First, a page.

Old 07-05-2012, 12:09 PM   #7
lithos
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Ok,

If you're posting the code use the [code] tags around the text for better reading

In your script I may see a typo, so this might be the case:
Code:
"
Apache/2.2.22 mod_ssl/2.2.22 (Pass Phrase Dialog)
Some of your private key files are encrypted for security reasons.
In order to read them you have to provide the pass phrases.

Server xxx.yyyy.com:443 (RSA)
Enter pass phrase:
"

...
# wait for the password prompt
expect {
"Apach*phrase:" {send "blah"\r";}
# "*Enter pass phrase:" {send "blah\r";}
# "*Enter pass phrase:" {send "blah\r"; exp_continue}
}
exit;
the red marked text doesn't seem the same to me, so expect probably doesn't recognize it neither.
 
Old 07-05-2012, 12:25 PM   #8
ms1
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Thanks Lithos and also the tip about the [code]. I would agree that you are right that this is the location of the solution. This
Code:
"Apach*phrase:"{send "blah"\r";}
was the last variation of many I tried.

Code:
"*Enter pass phrase:" {send "blah\r";}
and
Code:
"*Enter pass phrase:" {send "blah\r"; exp_continue}
were also tried with no luck. The wildcard of * worked well with the following

Code:
expect {
# apache reverse proxy is running, so just exit
"httpd (pid*" {exit;}
}
so in principle * works. Just to get an 'expect' that matches with

Apache/2.2.22 mod_ssl/2.2.22 (Pass Phrase Dialog)
Some of your private key files are encrypted for security reasons.
In order to read them you have to provide the pass phrases.

Server xxx.yyyy.com:443 (RSA)
Enter pass phrase:


would be 90% of the way to the solution methinks.
 
Old 07-05-2012, 01:23 PM   #9
vikas027
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Quote:
Originally Posted by ms1 View Post
Thanks vikas027 but unfortunately with the above and variations of it I still have to manually enter the password after being requested for it. I feel just having the password entered automatically would be the key as I could probably go from there.
Can you please send me a sample output of a command where you provide passwords ?

Ideally this should work, similar to below.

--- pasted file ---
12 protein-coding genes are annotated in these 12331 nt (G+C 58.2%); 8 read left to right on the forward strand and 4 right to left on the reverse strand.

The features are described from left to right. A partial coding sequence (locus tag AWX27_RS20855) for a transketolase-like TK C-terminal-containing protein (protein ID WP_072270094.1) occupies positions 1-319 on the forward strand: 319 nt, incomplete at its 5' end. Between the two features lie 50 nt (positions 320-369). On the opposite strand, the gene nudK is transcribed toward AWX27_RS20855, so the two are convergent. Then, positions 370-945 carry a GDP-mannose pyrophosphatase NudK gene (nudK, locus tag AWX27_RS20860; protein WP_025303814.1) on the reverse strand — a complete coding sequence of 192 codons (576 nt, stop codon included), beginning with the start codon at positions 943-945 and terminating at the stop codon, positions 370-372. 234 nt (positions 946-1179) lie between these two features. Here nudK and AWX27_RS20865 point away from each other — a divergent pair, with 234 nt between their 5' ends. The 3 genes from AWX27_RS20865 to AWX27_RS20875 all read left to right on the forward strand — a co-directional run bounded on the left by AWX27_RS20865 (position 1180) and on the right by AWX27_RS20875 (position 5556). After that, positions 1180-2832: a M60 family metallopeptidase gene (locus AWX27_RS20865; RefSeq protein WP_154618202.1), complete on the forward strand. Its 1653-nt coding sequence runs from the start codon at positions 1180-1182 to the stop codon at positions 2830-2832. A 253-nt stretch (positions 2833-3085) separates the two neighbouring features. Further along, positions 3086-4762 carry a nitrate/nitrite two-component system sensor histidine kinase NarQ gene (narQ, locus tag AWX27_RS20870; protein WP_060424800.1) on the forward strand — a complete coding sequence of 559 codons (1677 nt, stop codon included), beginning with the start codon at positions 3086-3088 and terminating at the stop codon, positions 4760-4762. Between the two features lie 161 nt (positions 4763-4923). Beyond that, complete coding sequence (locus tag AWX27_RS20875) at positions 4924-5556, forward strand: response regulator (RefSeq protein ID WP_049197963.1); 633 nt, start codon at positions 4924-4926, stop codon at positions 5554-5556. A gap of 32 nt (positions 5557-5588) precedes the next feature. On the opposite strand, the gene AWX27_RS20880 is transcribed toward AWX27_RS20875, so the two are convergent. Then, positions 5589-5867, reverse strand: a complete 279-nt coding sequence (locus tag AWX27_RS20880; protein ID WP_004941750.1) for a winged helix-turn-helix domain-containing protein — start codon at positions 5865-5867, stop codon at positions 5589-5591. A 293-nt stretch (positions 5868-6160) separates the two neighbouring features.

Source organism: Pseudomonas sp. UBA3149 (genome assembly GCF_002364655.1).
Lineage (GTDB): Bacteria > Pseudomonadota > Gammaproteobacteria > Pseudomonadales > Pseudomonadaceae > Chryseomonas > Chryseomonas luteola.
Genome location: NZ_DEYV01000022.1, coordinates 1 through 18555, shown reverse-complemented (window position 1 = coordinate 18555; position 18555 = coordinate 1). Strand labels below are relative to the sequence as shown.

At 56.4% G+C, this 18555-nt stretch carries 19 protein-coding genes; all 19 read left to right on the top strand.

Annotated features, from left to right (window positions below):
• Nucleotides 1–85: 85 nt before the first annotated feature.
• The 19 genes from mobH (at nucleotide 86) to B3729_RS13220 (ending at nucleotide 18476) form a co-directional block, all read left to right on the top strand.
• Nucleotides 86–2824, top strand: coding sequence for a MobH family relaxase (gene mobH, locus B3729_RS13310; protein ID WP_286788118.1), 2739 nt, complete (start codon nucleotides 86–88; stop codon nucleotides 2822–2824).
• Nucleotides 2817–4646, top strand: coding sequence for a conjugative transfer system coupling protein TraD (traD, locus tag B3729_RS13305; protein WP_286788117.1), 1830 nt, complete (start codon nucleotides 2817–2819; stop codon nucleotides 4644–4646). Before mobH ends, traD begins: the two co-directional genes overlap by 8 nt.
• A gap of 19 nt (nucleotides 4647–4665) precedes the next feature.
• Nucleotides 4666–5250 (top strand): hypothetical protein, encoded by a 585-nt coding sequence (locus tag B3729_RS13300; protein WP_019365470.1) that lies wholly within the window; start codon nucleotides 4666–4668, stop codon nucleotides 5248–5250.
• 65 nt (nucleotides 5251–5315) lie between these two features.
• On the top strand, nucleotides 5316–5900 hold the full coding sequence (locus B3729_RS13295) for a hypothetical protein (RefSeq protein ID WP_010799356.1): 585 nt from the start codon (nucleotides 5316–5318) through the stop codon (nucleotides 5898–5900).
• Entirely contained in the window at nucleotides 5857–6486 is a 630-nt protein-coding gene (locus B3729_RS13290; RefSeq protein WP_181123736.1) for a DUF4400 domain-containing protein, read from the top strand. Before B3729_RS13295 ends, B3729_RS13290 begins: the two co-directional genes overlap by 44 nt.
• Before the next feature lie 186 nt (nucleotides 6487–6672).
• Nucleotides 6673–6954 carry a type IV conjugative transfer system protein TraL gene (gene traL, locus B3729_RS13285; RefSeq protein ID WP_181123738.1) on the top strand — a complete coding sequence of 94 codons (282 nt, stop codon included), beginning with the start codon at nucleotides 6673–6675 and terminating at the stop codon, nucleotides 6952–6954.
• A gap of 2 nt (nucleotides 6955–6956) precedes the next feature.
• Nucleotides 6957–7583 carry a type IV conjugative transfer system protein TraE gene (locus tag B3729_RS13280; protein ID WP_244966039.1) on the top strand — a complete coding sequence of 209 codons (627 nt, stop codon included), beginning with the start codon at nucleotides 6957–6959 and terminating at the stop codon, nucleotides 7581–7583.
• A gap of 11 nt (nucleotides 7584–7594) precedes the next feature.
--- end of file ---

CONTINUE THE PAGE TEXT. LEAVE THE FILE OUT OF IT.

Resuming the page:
Code:
root@box1:~# passwd vikas << 'EOF'
> abc123
> abc123
> EOF
Changing password for user vikas.
New password: BAD PASSWORD: it is too simplistic/systematic
BAD PASSWORD: is too simple
Retype new password: passwd: all authentication tokens updated successfully.
root@box1:~#
 
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Old 07-05-2012, 07:18 PM   #10
chrism01
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Actually, you just need to change the Apache SSL setup to still use Certs, but NOT require a passwd at startup eg http://ubuntuforums.org/showthread.php?t=1112664

Here's Centos specific HOWTO; see especially Section 5.10.2 and the preceding sections.
http://www.dedoimedo.com/computers/w...-server-lm.pdf
 
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Old 07-06-2012, 06:05 AM   #11
ms1
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Thanks vikas027. Yes, I'll remember that as a handy way to change passwords and possibly other scipts but it doesn't seem to work here for automatically starting apache. Here is the output on restarting apache.

------------------------------------------
# ./apachectl start
Apache/2.2.22 mod_ssl/2.2.22 (Pass Phrase Dialog)
Some of your private key files are encrypted for security reasons.
In order to read them you have to provide the pass phrases.

Server huller.gosnetworks.com:443 (RSA)
Enter pass phrase:

------------------------------------------

chrism01 seems to have definite answer too (thank you) especially with the CentOS link but at the moment I'd prefer not to have to recompile the setup as someone else made the certs first day. Might have to do it though.
 
Old 07-06-2012, 06:50 AM   #12
ms1
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Registered: Jul 2012
Location: Ireland
Posts: 6

Original Poster
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Thanks vikas027. Yes, I'll remember that as a handy way to change passwords and possibly other scipts but it doesn't seem to work here for automatically starting apache. Here is the output on restarting apache.

------------------------------------------
# ./apachectl start
Apache/2.2.22 mod_ssl/2.2.22 (Pass Phrase Dialog)
Some of your private key files are encrypted for security reasons.
In order to read them you have to provide the pass phrases.

Server huller.gosnetworks.com:443 (RSA)
Enter pass phrase:

------------------------------------------

chrism01 seems to have definite answer too (thank you) especially with the CentOS link but at the moment I'd prefer not to have to recompile the setup as someone else made the certs first day. Might have to do it though.